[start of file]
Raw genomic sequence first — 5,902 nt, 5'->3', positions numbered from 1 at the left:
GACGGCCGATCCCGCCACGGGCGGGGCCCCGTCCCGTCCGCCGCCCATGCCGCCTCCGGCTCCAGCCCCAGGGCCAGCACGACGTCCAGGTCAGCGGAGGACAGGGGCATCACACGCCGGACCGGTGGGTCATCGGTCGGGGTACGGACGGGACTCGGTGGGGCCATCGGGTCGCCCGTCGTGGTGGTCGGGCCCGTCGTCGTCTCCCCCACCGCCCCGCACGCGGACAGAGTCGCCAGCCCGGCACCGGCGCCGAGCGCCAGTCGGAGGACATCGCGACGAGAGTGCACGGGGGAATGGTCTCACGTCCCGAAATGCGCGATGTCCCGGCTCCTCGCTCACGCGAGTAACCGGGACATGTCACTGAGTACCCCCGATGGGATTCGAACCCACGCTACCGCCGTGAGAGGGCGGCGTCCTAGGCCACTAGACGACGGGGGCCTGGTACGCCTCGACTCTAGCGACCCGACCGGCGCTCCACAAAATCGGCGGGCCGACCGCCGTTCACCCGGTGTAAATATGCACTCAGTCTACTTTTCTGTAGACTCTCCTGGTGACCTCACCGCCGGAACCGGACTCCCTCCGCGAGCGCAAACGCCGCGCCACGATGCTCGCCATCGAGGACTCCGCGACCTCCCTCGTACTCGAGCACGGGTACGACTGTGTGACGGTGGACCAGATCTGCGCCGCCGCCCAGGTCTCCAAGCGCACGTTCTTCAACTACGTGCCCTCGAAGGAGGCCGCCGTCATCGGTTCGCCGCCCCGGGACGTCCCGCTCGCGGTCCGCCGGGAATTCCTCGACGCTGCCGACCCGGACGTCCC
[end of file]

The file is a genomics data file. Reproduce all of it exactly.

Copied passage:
Raw genomic sequence first — 5,902 nt, 5'->3', positions numbered from 1 at the left:
GACGGCCGATCCCGCCACGGGCGGGGCCCCGTCCCGTCCGCCGCCCATGCCGCCTCCGGCTCCAGCCCCAGGGCCAGCACGACGTCCAGGTCAGCGGAGGACAGGGGCATCACACGCCGGACCGGTGGGTCATCGGTCGGGGTACGGACGGGACTCGGTGGGGCCATCGGGTCGCCCGTCGTGGTGGTCGGGCCCGTCGTCGTCTCCCCCACCGCCCCGCACGCGGACAGAGTCGCCAGCCCGGCACCGGCGCCGAGCGCCAGTCGGAGGACATCGCGACGAGAGTGCACGGGGGAATGGTCTCACGTCCCGAAATGCGCGATGTCCCGGCTCCTCGCTCACGCGAGTAACCGGGACATGTCACTGAGTACCCCCGATGGGATTCGAACCCACGCTACCGCCGTGAGAGGGCGGCGTCCTAGGCCACTAGACGACGGGGGCCTGGTACGCCTCGACTCTAGCGACCCGACCGGCGCTCCACAAAATCGGCGGGCCGACCGCCGTTCACCCGGTGTAAATATGCACTCAGTCTACTTTTCTGTAGACTCTCCTGGTGACCTCACCGCCGGAACCGGACTCCCTCCGCGAGCGCAAACGCCGCGCCACGATGCTCGCCATCGAGGACTCCGCGACCTCCCTCGTACTCGAGCACGGGTACGACTGTGTGACGGTGGACCAGATCTGCGCCGCCGCCCAGGTCTCCAAGCGCACGTTCTTCAACTACGTGCCCTCGAAGGAGGCCGCCGTCATCGGTTCGCCGCCCCGGGACGTCCCGCTCGCGGTCCGCCGGGAATTCCTCGACGCTGCCGACCCGGACGTCCC